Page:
WASHINGTON – Last week, American media reported that President Obama disappeared. On Friday nine days ago he declared that Gaddafi must go, yet he was not heard from after that. The Republicans accused him of playing golf. The media criticized him for finding the time to appear next to ESPN’s sportscaster and guess the results of the US college basketball championship, while keeping mum on the Libyan affair or Japan disaster. One of the headlines referred to the president as No-bama.
Donald Trump, who is trying to push his way into the presidential race, made headlines when he said Obama should take a plane to Tokyo. That was a wild exaggeration, of course. Yet the US president, who declared that Gaddafi must go, could have stayed away from the sports channel while Gaddafi retook almost all of Libya over the past week.
Gaddafi was not the only Arab ruler who ignored the American president’s demand not to act violently against protestors and promote political reform. Saudi King Abdullah, who saw what happened to Mubarak, decided this won’t happen in Saudi Arabia. Notably, as opposed to Egypt, which receives some billion and a half dollars from the US in annual aid, the Saudis are America’s main oil suppliers.
Abdullah did not wish to retire alongside Mubarak in Sharm el-Sheikh. He dispatched Saudi troops to Bahrain in order to contend with protestors there. Obama called the Saudi and Bahraini kings and claimed that violence against the demonstrators will boomerang. Yet the desert kings did not listen to the president. After that, Yemeni officials also started to slaughter protestors on the streets of Sana’a.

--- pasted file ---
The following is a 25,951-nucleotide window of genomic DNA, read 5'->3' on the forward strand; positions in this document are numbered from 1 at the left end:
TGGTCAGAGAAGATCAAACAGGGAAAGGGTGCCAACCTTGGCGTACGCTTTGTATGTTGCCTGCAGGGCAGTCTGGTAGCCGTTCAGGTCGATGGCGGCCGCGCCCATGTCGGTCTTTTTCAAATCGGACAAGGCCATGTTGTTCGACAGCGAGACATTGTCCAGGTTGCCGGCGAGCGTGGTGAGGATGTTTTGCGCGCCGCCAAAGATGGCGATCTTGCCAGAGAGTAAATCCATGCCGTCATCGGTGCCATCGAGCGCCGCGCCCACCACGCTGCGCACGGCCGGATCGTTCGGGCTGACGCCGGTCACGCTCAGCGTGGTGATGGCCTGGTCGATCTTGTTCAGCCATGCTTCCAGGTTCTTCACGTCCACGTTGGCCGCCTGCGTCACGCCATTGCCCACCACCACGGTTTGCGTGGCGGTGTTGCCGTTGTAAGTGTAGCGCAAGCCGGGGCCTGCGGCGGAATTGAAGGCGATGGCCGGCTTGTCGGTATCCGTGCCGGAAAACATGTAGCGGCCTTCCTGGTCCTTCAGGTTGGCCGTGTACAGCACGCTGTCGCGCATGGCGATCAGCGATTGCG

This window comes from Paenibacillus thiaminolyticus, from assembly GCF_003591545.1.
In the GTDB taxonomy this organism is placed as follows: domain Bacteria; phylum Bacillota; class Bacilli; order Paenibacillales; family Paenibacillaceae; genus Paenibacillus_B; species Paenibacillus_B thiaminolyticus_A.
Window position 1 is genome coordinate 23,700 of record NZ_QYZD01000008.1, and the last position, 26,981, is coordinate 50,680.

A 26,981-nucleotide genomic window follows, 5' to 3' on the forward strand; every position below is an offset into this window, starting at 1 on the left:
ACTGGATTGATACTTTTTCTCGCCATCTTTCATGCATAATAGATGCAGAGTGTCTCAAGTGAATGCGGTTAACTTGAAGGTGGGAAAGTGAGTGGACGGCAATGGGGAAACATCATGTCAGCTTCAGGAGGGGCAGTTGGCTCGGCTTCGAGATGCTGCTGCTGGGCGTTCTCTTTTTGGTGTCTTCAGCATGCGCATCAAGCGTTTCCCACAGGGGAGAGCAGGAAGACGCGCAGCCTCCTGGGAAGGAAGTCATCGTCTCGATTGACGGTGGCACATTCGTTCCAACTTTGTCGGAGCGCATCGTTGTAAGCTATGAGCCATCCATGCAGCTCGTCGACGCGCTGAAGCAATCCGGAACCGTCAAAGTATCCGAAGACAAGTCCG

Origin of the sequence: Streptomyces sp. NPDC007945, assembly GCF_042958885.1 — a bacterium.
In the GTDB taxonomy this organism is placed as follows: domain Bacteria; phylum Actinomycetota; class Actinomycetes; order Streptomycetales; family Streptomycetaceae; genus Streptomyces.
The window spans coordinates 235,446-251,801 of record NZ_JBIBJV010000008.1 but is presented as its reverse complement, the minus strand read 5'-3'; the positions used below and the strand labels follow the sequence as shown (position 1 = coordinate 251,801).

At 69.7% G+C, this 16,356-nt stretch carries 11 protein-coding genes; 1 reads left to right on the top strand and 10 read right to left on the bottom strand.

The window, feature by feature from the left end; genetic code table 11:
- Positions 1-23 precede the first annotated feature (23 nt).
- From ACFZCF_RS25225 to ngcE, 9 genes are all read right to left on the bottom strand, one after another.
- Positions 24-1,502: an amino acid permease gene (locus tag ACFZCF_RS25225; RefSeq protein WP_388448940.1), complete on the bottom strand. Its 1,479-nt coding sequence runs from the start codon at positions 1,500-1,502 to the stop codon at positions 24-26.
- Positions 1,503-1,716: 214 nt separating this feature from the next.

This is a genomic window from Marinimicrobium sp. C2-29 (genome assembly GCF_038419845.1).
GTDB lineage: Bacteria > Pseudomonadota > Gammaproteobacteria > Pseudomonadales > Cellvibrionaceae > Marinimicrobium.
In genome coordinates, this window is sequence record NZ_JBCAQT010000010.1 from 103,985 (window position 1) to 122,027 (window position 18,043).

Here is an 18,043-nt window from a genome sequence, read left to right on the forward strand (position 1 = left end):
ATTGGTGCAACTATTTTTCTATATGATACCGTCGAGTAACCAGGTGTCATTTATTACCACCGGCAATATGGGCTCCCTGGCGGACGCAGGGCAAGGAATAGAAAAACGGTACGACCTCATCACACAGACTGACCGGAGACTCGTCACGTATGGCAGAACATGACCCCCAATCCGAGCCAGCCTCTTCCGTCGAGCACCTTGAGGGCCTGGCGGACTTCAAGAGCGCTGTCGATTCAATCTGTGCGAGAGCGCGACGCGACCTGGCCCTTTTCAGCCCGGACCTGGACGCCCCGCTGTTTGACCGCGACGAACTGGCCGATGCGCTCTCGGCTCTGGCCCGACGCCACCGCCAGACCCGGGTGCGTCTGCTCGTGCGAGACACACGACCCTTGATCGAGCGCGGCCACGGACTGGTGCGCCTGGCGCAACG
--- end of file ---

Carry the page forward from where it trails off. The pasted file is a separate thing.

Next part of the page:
Obama threatened Gaddafi, yet while US troops are being worn out in Afghanistan and Iraq, with American money being spent wildly in these countries, he did not want any involvement in Libya. Such intervention, he believed, could boost Arab hostility towards the US. Moreover, his counter-terrorism advisor warned that Gaddafi is capable of avenging military intervention via a terror campaign.
Defense Minister Robert Gates also objected to any intervention and warned of the difficulties inherent in imposing an aerial siege. For days, the Arab League, the Brits and the French pressed for action. The Russians, Chinese, Indians and Germans resisted. The Americans did not really press, and nothing happened.
US lets others take leadSo what titled the balance in Washington in favor of military action? According to the New York Times, this happened when Secretary of State Hillary Clinton changed her mind and became convinced that action must be taken. She reached the conclusion that without international involvement, Libya may experience genocide. If there is one thing that her husband, Bill Clinton, regrets about his presidency, it’s the decision not to send troops to Rwanda – a decision that would have averted genocide there.
Hillary enlisted two close female associates of Obama to the cause: UN Ambassador Susan Rice and Special Assistant to Obama Samantha Power. On Thursday, Obama was convinced that the US must act, and that evening America already promoted a decision at the UN Security Council.
Yet even after the decision, Obama did not appear too enthused about a military move against Libya, and made it clear that the US will not dispatch American troops to fight on Libyan soil. While the US has several vessels in the Mediterranean, the operation’s lead was taken by France and Britain. While President Sarkozy sounded enthusiastic about ordering French fighter jets to bomb Libya, Obama was less excited. Hence, in the first phase of the campaign, America’s assistance amounted to cruise missiles fired at air defense systems.
Indeed, when President Obama addressed the Libya operation from Brazil the other night, he used the word “coalition” five times and the word “international” five times – to make it clear to all that America is not taking the leading.
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